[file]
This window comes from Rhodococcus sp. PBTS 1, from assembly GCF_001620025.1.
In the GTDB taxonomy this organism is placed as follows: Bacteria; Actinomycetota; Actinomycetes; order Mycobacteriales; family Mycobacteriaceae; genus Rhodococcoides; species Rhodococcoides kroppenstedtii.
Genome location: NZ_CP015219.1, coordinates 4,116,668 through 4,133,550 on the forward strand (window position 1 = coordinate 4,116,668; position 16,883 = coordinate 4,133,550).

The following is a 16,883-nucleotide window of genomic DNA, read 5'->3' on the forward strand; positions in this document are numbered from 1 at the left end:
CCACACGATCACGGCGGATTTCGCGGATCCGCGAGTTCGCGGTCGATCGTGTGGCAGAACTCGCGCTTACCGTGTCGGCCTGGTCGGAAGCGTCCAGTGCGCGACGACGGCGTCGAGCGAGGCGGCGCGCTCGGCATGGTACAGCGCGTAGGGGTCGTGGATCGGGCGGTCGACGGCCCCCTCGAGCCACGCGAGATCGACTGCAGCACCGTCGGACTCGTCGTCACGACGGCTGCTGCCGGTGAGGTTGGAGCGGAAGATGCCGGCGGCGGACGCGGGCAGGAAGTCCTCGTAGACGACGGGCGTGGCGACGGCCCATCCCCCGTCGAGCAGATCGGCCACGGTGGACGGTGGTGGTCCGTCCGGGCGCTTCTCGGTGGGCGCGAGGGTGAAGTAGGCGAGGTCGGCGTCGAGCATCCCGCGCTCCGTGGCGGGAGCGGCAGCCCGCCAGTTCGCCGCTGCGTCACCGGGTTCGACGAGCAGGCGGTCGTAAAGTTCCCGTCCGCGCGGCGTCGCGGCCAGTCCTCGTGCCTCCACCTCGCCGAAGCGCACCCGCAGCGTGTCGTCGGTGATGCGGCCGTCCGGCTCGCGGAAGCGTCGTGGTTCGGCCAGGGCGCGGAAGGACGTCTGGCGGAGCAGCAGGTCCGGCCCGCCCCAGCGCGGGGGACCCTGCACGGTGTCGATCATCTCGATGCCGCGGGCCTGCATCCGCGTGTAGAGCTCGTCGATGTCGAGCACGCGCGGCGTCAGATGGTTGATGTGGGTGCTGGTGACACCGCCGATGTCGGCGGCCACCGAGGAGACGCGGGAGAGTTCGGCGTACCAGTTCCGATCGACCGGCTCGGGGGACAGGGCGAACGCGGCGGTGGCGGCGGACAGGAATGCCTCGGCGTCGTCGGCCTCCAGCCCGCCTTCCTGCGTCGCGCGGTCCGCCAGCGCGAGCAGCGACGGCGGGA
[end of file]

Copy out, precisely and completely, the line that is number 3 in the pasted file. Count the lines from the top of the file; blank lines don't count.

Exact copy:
Genome location: NZ_CP015219.1, coordinates 4,116,668 through 4,133,550 on the forward strand (window position 1 = coordinate 4,116,668; position 16,883 = coordinate 4,133,550).